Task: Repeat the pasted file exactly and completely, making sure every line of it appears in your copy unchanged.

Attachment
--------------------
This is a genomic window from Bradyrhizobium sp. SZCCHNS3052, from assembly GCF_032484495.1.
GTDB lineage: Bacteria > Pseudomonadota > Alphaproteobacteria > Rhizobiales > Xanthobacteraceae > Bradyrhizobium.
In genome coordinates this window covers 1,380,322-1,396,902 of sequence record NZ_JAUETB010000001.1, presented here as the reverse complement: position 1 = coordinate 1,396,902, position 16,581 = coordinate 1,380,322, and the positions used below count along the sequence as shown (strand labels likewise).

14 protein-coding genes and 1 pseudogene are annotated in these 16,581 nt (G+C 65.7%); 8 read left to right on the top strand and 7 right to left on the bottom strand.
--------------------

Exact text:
This is a genomic window from Bradyrhizobium sp. SZCCHNS3052, from assembly GCF_032484495.1.
GTDB lineage: Bacteria > Pseudomonadota > Alphaproteobacteria > Rhizobiales > Xanthobacteraceae > Bradyrhizobium.
In genome coordinates this window covers 1,380,322-1,396,902 of sequence record NZ_JAUETB010000001.1, presented here as the reverse complement: position 1 = coordinate 1,396,902, position 16,581 = coordinate 1,380,322, and the positions used below count along the sequence as shown (strand labels likewise).

14 protein-coding genes and 1 pseudogene are annotated in these 16,581 nt (G+C 65.7%); 8 read left to right on the top strand and 7 right to left on the bottom strand.